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Agriculture and Food

Reading Between the Vines: Scenes from Harvest in Campus Vineyards

A person wearing a mask and a hat carries a blue bin of grapes between grape vines at dawn
Written By Robyn Kontra Tanner // Photos by Joe Johnston

Above: Laura Kelemen carries a bin of Pinot noir grapes from Trestle Vineyard

In the cool, pre-dawn hours of Sept. 20, while most Mustangs enjoyed the last few hours of sleep before fall quarter classes officially began, a team of wine and viticulture students and faculty were wide awake and hard at work. It was the ideal time for the wine grape harvest in Cal Poly’s Trestle Vineyard, approximately 12.5 acres of vines located northwest of the campus core.

Just after 3 a.m., professional crews began harvesting ripe bunches of Chardonnay and Pinot noir. Undergraduate students gathered data on the number and weight of grape clusters for a research project on intrinsic variations in berry size as a function of Pinot noir clones, a project generously funded by the Oregon Wine Board under the supervision of Professors Jean Dodson Peterson and L. Federico Casassa. The team then loaded the grapes into the backs of pickup trucks, headed to the Pilot Winery on campus for the next steps in the wine production process.

This may be the last time grapes wind up at the Pilot Winery: In future years, Cal Poly wine will be made in the soon-to-open JUSTIN and J. LOHR Center for Wine and Viticulture.

“There’s a consensus that during harvest, the grapes pretty much dictate your schedule,” said Laura Kelemen, who is working on her senior project in wine and viticulture. “Whether it’s 2 a.m. vineyard picks, 10 p.m. punch downs, or a broken piece of equipment that throws off scheduling, you need to be ready to adapt and make the best of it.”

Kelemen and teammates Josh Toepfer, Peyton Seelye, and Chase Kesecker have spent the season analyzing variations in vine growth and development trends, vine metabolism and water status among different clones of Pinot noir grapes grown in Trestle Vineyard with Professors Dodson Peterson and Casassa. The team hopes to understand how intrinsic variations in berry size affects chemical and sensory profiles of the resulting wines. Kelemen says this experience has given her the chance to shoulder a new level of responsibility in wine harvest logistics.

“I’m excited to apply the new insight, skills, and confidence I’ve gained from this project to a full-time position after graduation,” she added.

Professors Dodson Peterson and Casassa direct the harvest process and student research throughout the year. Dodson Peterson says the grapes from Trestle Vineyard will be used in the university’s commercial wine program, wine production courses and other research projects.

The vineyard itself has experienced a transformation in recent years. When vines were replanted in 2015, the vineyard was split between commercial blocks and the H. Paul Fountain Teaching Vineyard. The vineyard is now home to 52 different varieties of wine grapes, 26 table grapes, 30 rootstocks and 10 wild species. Teaching facilities also include a rotation block, a dedicated research block and a head-trained Zinfandel block.

Even on tough days, the Learn by Doing experience is worth it to the students.

“This time of year means early mornings, late nights, cold, wet cellars, fending off yellow jackets and sanitizing more stainless steel than you ever thought possible,” said Kelemen. “But every summer — without fail — everyone starts to get stoked about harvest all over again because the feeling you get of working with a team towards the common goal of crafting a great vintage is pretty addicting.”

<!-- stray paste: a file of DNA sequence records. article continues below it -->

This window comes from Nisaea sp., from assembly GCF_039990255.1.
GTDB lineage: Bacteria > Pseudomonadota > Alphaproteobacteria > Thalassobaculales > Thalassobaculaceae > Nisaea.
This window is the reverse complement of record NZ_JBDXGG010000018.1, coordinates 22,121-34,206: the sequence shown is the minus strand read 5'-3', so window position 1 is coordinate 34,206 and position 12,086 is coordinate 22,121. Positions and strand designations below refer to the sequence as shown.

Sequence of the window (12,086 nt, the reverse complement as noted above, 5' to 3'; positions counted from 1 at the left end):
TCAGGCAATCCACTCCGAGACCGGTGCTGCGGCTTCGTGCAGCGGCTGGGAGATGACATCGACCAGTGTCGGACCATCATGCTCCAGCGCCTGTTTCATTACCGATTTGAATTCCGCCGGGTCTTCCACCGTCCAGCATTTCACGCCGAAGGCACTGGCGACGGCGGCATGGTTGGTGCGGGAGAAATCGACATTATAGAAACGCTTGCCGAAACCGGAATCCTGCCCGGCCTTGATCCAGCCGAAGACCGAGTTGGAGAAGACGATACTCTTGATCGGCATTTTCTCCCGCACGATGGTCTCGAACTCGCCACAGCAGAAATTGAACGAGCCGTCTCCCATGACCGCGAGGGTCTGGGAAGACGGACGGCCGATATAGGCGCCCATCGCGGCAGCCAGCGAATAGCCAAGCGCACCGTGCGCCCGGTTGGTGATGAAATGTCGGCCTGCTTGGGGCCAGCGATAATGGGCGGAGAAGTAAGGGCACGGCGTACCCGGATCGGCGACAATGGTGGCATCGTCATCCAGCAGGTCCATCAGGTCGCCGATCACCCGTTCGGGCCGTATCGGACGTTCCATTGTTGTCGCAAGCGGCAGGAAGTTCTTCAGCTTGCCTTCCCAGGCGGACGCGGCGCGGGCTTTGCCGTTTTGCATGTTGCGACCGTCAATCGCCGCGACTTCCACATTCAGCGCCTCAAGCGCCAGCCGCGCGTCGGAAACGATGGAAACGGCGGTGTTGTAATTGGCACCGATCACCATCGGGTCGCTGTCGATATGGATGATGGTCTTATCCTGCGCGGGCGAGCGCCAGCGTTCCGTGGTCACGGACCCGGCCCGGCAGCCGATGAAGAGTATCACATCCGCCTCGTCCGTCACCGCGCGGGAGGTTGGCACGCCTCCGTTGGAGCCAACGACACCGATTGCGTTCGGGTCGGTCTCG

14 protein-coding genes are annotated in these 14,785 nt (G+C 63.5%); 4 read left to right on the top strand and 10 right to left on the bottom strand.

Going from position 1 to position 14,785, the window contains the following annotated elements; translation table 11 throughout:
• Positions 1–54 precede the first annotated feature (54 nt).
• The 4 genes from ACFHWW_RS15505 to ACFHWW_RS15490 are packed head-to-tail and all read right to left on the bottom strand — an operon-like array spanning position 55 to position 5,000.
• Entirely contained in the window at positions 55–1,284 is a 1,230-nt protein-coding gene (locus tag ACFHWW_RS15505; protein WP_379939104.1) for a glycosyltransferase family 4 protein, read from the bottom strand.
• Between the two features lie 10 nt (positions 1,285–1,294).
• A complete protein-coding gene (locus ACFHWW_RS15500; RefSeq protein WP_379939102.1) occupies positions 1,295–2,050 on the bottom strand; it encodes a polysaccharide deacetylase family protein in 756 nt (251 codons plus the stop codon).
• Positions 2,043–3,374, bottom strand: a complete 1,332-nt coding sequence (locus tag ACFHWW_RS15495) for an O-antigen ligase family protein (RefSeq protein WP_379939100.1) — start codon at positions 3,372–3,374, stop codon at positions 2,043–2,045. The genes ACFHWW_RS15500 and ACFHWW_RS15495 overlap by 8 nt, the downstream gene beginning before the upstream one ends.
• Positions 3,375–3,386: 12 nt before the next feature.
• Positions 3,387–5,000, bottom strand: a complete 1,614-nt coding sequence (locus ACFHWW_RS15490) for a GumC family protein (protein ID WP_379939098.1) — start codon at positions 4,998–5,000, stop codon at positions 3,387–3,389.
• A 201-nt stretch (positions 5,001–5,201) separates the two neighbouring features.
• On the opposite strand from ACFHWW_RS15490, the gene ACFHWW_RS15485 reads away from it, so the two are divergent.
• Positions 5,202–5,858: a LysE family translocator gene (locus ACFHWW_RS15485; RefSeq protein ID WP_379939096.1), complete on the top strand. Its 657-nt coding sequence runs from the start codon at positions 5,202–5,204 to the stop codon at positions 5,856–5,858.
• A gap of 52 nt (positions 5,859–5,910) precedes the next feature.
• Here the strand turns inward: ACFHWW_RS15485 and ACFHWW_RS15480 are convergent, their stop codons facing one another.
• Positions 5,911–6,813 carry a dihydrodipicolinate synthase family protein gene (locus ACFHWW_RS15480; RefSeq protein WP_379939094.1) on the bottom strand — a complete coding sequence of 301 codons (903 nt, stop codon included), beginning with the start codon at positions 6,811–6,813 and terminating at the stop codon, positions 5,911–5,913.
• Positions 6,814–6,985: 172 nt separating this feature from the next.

Check out a few photos from the action in the vineyard and raise a glass to the next vintage of Cal Poly Wine.

A bin of chardonnay grapes
Chardonnay grapes glow under a tractor’s lights after being harvested, before being sent to Chamisal, a winery in nearby Edna Valley. They will become part of the next vintage of Cal Poly Wine.
A person wearing a headlamp sorts wine grape clusters.
Professor Jean Dodson Peterson gathers data on cluster number and weight as well as berry size from a specific Pinot noir clone in the pre-dawn hours.
Students kneel in front of blue bins and sort grapes
Jocelyn Alvarez Arredondo (right) uses a head lamp to sort and measure grapes for a research project involving Pinot noir grapes. This project has tracked a variety of data on the same target vines over multiple growing seasons to gain more information about vine behavior.
Pinot noir bunches in a blue bin
Pinot noir grapes grown on campus happened to ripen just as fall quarter began. “There’s a consensus that during harvest, the grapes pretty much dictate your schedule,” said wine and viticulture student Laura Kelemen. 
Three people stand and kneel with blue bins in front of a vineyard
Professor Dodson Peterson direct students sorting grapes as the sky brightens over Trestle Vineyard. Gathering this data on cluster size and weight in the field is critical before the grapes are consolidated in the winemaking process.
A person wearing a mask and head lamp carries a blue bin in front of a vineyard
Josh Toepfer, a researcher in Dr. Dodson Peterson’s lab, carries a bin of grapes in from Trestle Vineyard.
A person wearing a mask and hat loads a bin of grapes into the back of a pickup truck
Peyton Seelye, an undergraduate student working on his senior project in wine and viticulture, loads up bins of grapes for transport just as the sun rises.
A person wearing a mask and hat carries a bin of grapes in a wine cellar
Seelye helps unload grapes at Cal Poly’s Pilot Winery on campus so they can be destemmed, sorted into berry size classes, and fermented over about 15 days. The wine will settle over winter and then it will be bottled in preparation for sensory analysis, which will take place in 2022.


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